The Info List - Joseph Pitton De Tournefort

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Joseph Pitton de Tournefort
Joseph Pitton de Tournefort
(5 June 1656 – 28 December 1708) was a French botanist, notable as the first to make a clear definition of the concept of genus for plants. The botanist Charles Plumier had been his pupil and accompanied him on his voyages.


1 Life 2 Work 3 List of selected publications 4 See also 5 References 6 Bibliography 7 External links


Tournefort's research journeys

Tournefort was born in Aix-en-Provence
and studied at the Jesuit convent there. It was intended that he enter the Church, but the death of his father allowed him to follow his interest in botany.[1] After two years collecting, he studied medicine at Montpellier, but was appointed professor of botany at the Jardin des Plantes
Jardin des Plantes
in Paris
in 1683. During this time he travelled through Western Europe, particularly the Pyrenees, where he made extensive collections. Between 1700 and 1702 he travelled through the islands of Greece
and visited Constantinople, the borders of the Black Sea, Armenia, and Georgia, collecting plants and undertaking other types of observations. He was accompanied by the German botanist Andreas Gundelsheimer (1668–1715) and the artist Claude Aubriet (1651–1743). His description of this journey was published posthumously (Relation d'un voyage du Levant),[1] he himself having been killed by a carriage in Paris; the road on which he died now bears his name (Rue de Tournefort in the 5ème arrondissement). Work[edit] Tournefort's principal work was the 1694 Eléments de botanique, ou Méthode pour reconnaître les Plantes (the Latin translation of it Institutiones rei herbariae was published twice in 1700 and 1719). The principal artist was Claude Aubriet
Claude Aubriet
who later became the principal artist at the Jardin des Plantes. The classification followed was completely artificial, and neglected some important divisions established by earlier botanists, such as John Ray's separation of the phanerogams from the cryptogams, and his division of the flowering plants into monocots and dicots. Overall it was a step backwards in systematics, yet the text was so clearly written and well structured, and contained so much valuable information on individual species, that it became popular amongst botanists, and nearly all classifications published for the next fifty years were based upon it.[2] Tournefort is often credited with being the first to make a clear distinction between genus and species. Though he did indeed cluster the 7,000 plant species that he described into around 700 genera, this was not particularly original. Concepts of genus and species had been framed as early as the 16th century, and Kaspar Bauhin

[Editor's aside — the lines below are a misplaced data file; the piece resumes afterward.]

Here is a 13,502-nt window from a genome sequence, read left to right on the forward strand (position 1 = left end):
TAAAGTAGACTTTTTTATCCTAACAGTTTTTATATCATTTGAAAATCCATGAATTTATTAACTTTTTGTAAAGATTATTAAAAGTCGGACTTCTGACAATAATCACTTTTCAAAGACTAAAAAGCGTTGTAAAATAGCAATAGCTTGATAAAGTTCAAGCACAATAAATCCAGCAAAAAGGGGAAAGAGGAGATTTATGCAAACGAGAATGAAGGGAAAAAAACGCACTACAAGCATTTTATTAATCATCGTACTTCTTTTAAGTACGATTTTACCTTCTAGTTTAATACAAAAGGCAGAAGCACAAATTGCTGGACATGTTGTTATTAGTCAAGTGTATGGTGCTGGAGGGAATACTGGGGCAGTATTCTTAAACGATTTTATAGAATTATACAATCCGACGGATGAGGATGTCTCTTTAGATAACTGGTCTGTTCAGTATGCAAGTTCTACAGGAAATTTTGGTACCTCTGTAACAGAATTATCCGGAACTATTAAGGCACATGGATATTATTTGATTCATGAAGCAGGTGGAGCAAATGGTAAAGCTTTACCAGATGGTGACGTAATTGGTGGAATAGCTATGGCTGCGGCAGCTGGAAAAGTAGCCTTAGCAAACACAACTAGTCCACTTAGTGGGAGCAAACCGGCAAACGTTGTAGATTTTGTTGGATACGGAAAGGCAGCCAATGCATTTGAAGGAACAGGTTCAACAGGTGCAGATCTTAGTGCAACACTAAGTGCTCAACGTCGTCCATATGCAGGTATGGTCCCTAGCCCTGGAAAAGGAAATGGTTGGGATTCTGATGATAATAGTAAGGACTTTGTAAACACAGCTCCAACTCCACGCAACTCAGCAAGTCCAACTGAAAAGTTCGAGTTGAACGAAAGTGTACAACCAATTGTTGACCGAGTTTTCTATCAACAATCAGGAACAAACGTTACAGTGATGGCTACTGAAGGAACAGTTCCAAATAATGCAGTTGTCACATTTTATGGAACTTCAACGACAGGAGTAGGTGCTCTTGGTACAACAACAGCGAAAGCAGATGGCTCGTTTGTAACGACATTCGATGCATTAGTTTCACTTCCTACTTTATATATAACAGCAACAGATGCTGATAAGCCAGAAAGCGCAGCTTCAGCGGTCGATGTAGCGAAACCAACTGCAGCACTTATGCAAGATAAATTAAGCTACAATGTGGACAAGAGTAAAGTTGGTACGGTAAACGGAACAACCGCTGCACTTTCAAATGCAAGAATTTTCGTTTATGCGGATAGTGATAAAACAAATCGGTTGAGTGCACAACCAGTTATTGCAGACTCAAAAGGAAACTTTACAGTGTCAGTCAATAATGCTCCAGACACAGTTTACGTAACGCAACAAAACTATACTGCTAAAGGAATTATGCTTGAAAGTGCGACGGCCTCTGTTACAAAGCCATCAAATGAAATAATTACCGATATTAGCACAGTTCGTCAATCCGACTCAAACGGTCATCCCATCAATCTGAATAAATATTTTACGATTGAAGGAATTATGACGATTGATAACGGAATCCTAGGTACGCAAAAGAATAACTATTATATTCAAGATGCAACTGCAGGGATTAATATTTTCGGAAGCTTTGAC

Kaspar Bauhin
in particular consistently distinguished genera and species. Augustus Quirinus Rivinus had even advocated the use of binary nomenclature shortly before Tournefort's work was published.[2] The word "herbarium" also seems to have been an invention of Tournefort; previously herbaria had been called by a variety of names, such as Hortus siccus. His herbarium collection of 6,963 specimens was housed in Paris, in Jardin du Roi. Now part of the Muséum national d'histoire naturelle.[3] List of selected publications[edit]

Tournefort, Joseph Pitton de (1694). Éléments de botanique ou methode pour connaître les plantes (Élémens de botanique ou methode pour connoître les plantes) (in French). Paris: Imprimerie Royale. , trans. as

Tournefort, Joseph Pitton de (1719) [1700]. Josephi Pitton Tournefort Aquisextiensis, doctoris medici Parisiensis, Academiae regiae scientiarum socii, et in horto regio botanices professoris, Institutiones rei herbariae (in Latin). I. Paris: Typographia regia.  Tournefort, Joseph Pitton de (1719) [1700]. Josephi Pitton Tournefort Aquisextiensis, doctoris medici Parisiensis, Academiae regiae scientiarum socii, et in horto regio botanices professoris, Institutiones rei herbariae (in Latin). II. Paris: Typographia regia. 

Histoire des plantes qui naissent aux environs de Paris, 1698 Relation d'un voyage du Levant, 1717 Traité de la matière médicale, 1717

See also[edit]

Antoine de Jussieu Bernard de Jussieu Michel Adanson

The standard author abbreviation Tourn. may be used to indicate this person in citing a botanical name. As plant names published before 1 May 1753 have no official status, the abbreviation of this pre-Linnaean botanist will seldom be used. References[edit]

^ a b Chisholm 1911. ^ a b Sachs, Julius von; Garnsey, Henry E. F. (translator); Balfour, Isaac Bayley (editor) (1890). History of Botany
(1530–1860). Oxford at the Clarendon Press. pp. 76–78. CS1 maint: Multiple names: authors list (link) CS1 maint: Extra text: authors list (link) ^ " Herbarium
J.P. de Tournefort (1656-1708)". brill.com. Retrieved 29 September 2014. 


 This article incorporates text from a publication now in the public domain: Chisholm, Hugh, ed. (1911). "Tournefort, Joseph Pitton de". Encyclopædia Britannica. 27 (11th ed.). Cambridge University Press.  Isely, Duane (1994). One hundred and one botanists. Iowa State University Press. pp. 71–73. 

External links[edit]

KUL Digital version of Elemens de botanique ou methode pour connoitre les plantes 1694–1695. Digital edition of Institutiones rei herbariae, University and State Library Düsseldorf

Media related to Joseph Pitton de Tournefort
Joseph Pitton de Tournefort
at Wikimedia Commons

Authority control

WorldCat Identities VIAF: 24663685 LCCN: n84102390 ISNI: 0000 0001 2099 9374 GND: 117628905 SELIBR: 237389 SUDOC: 031647987 BNF: cb12282135v (data) BIBSYS: 2014773 MGP: 101861 NLA: 35546260 NKC: mzk2008479917 ICCU: ITICCUSBLV201733 Botanist: Tourn. BNE: XX1351